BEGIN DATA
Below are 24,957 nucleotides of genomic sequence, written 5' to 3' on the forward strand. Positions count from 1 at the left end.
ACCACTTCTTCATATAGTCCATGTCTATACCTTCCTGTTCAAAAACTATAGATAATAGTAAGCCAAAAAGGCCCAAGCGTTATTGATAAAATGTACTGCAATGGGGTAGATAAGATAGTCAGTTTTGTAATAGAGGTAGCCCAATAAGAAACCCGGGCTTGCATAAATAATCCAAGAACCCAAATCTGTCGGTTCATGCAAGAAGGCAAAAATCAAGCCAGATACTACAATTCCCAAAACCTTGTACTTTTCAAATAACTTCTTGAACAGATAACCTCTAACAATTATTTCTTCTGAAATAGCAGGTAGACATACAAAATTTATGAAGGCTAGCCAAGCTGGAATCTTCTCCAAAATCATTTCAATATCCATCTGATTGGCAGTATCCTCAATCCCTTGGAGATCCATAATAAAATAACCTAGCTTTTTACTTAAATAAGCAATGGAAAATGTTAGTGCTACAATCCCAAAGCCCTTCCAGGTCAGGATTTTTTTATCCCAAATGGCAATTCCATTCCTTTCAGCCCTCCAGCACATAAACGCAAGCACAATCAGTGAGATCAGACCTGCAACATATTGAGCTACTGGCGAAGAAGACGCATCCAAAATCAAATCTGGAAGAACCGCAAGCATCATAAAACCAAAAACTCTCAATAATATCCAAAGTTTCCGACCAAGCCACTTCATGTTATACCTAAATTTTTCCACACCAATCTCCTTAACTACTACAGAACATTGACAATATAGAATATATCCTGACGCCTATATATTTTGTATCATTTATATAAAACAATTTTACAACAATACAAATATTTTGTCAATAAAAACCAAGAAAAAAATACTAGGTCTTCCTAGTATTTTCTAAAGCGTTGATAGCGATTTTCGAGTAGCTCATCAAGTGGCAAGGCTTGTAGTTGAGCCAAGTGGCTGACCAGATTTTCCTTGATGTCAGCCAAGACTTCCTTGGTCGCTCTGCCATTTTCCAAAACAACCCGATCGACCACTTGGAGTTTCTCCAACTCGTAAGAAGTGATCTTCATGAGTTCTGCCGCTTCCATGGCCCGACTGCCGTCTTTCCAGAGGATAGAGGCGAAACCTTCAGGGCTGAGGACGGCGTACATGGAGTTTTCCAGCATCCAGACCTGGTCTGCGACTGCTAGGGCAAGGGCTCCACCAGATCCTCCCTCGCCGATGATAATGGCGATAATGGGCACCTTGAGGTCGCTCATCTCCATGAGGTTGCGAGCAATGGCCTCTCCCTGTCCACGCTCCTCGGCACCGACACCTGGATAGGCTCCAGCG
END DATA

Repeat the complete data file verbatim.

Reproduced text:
Below are 24,957 nucleotides of genomic sequence, written 5' to 3' on the forward strand. Positions count from 1 at the left end.
ACCACTTCTTCATATAGTCCATGTCTATACCTTCCTGTTCAAAAACTATAGATAATAGTAAGCCAAAAAGGCCCAAGCGTTATTGATAAAATGTACTGCAATGGGGTAGATAAGATAGTCAGTTTTGTAATAGAGGTAGCCCAATAAGAAACCCGGGCTTGCATAAATAATCCAAGAACCCAAATCTGTCGGTTCATGCAAGAAGGCAAAAATCAAGCCAGATACTACAATTCCCAAAACCTTGTACTTTTCAAATAACTTCTTGAACAGATAACCTCTAACAATTATTTCTTCTGAAATAGCAGGTAGACATACAAAATTTATGAAGGCTAGCCAAGCTGGAATCTTCTCCAAAATCATTTCAATATCCATCTGATTGGCAGTATCCTCAATCCCTTGGAGATCCATAATAAAATAACCTAGCTTTTTACTTAAATAAGCAATGGAAAATGTTAGTGCTACAATCCCAAAGCCCTTCCAGGTCAGGATTTTTTTATCCCAAATGGCAATTCCATTCCTTTCAGCCCTCCAGCACATAAACGCAAGCACAATCAGTGAGATCAGACCTGCAACATATTGAGCTACTGGCGAAGAAGACGCATCCAAAATCAAATCTGGAAGAACCGCAAGCATCATAAAACCAAAAACTCTCAATAATATCCAAAGTTTCCGACCAAGCCACTTCATGTTATACCTAAATTTTTCCACACCAATCTCCTTAACTACTACAGAACATTGACAATATAGAATATATCCTGACGCCTATATATTTTGTATCATTTATATAAAACAATTTTACAACAATACAAATATTTTGTCAATAAAAACCAAGAAAAAAATACTAGGTCTTCCTAGTATTTTCTAAAGCGTTGATAGCGATTTTCGAGTAGCTCATCAAGTGGCAAGGCTTGTAGTTGAGCCAAGTGGCTGACCAGATTTTCCTTGATGTCAGCCAAGACTTCCTTGGTCGCTCTGCCATTTTCCAAAACAACCCGATCGACCACTTGGAGTTTCTCCAACTCGTAAGAAGTGATCTTCATGAGTTCTGCCGCTTCCATGGCCCGACTGCCGTCTTTCCAGAGGATAGAGGCGAAACCTTCAGGGCTGAGGACGGCGTACATGGAGTTTTCCAGCATCCAGACCTGGTCTGCGACTGCTAGGGCAAGGGCTCCACCAGATCCTCCCTCGCCGATGATAATGGCGATAATGGGCACCTTGAGGTCGCTCATCTCCATGAGGTTGCGAGCAATGGCCTCTCCCTGTCCACGCTCCTCGGCACCGACACCTGGATAGGCTCCAGCG